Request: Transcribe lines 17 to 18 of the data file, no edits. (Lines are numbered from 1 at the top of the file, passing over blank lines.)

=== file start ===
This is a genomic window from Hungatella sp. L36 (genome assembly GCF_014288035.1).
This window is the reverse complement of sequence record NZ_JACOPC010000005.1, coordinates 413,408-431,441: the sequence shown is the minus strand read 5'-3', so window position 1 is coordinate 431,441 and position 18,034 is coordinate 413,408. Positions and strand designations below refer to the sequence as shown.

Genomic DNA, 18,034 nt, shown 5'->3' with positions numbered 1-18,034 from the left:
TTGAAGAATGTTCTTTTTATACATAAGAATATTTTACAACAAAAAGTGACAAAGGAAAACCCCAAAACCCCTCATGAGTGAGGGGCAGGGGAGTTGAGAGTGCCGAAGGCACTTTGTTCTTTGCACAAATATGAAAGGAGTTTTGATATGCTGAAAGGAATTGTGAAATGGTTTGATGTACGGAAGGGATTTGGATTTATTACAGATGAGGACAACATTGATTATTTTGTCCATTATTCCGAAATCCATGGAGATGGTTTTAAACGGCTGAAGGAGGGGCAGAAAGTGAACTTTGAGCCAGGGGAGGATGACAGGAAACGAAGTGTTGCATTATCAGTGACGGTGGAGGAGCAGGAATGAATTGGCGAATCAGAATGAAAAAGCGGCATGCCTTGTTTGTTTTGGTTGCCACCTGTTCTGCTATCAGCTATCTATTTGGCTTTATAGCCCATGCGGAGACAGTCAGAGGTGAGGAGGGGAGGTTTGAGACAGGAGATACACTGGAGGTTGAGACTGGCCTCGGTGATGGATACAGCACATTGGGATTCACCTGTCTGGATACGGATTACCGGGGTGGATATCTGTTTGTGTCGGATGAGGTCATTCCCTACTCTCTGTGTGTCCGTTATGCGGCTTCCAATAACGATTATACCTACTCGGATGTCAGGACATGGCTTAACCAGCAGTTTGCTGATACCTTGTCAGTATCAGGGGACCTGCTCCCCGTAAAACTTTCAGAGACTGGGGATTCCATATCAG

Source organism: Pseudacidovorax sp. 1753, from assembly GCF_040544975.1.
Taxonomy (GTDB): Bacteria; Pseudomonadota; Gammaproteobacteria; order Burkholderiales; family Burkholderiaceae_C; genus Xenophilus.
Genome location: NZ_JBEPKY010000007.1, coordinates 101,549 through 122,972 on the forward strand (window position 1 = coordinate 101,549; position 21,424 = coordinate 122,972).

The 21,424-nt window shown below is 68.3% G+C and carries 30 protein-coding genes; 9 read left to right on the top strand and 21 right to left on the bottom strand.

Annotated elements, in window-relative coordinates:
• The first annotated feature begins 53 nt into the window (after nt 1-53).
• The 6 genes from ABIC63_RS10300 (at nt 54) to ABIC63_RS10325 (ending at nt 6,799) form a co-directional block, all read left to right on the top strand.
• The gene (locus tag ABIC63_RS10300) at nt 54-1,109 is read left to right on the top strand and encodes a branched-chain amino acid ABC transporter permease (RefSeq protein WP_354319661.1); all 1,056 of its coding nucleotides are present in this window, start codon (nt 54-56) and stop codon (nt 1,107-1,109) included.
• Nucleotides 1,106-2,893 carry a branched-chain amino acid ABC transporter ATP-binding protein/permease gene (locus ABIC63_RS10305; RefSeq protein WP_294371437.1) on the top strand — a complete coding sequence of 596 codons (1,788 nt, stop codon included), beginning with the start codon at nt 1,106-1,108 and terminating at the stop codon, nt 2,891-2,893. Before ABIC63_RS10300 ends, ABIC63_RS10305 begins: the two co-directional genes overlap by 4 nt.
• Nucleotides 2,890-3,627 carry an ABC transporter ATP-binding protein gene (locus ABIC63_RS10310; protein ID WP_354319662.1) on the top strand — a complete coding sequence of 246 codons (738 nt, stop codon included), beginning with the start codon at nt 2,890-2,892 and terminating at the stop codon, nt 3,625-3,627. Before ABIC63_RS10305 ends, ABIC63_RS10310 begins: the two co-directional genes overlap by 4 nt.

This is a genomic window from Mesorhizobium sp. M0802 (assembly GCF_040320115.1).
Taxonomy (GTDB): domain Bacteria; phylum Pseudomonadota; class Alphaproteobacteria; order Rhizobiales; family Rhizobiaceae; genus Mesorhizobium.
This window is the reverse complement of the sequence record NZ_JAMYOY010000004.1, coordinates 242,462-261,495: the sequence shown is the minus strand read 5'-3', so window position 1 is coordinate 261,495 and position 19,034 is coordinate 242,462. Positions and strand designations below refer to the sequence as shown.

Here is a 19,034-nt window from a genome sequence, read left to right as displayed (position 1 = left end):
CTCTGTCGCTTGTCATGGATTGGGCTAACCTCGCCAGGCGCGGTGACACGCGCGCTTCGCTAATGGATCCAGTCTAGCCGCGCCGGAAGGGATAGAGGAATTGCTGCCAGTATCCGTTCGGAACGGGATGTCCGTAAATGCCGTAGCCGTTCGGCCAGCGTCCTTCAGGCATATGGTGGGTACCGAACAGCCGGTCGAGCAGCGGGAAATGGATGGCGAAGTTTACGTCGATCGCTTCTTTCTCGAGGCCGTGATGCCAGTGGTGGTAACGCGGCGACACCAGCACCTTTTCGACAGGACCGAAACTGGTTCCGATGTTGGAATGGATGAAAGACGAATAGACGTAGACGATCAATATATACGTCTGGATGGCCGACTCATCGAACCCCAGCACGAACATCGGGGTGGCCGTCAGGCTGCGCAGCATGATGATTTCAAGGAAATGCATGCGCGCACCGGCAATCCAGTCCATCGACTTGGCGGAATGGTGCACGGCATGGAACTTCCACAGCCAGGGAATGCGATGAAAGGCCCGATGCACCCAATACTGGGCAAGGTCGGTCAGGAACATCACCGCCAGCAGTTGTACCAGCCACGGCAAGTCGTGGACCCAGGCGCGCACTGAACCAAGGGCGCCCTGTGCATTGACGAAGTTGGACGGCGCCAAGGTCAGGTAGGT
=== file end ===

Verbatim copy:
This window is the reverse complement of the sequence record NZ_JAMYOY010000004.1, coordinates 242,462-261,495: the sequence shown is the minus strand read 5'-3', so window position 1 is coordinate 261,495 and position 19,034 is coordinate 242,462. Positions and strand designations below refer to the sequence as shown.

Here is a 19,034-nt window from a genome sequence, read left to right as displayed (position 1 = left end):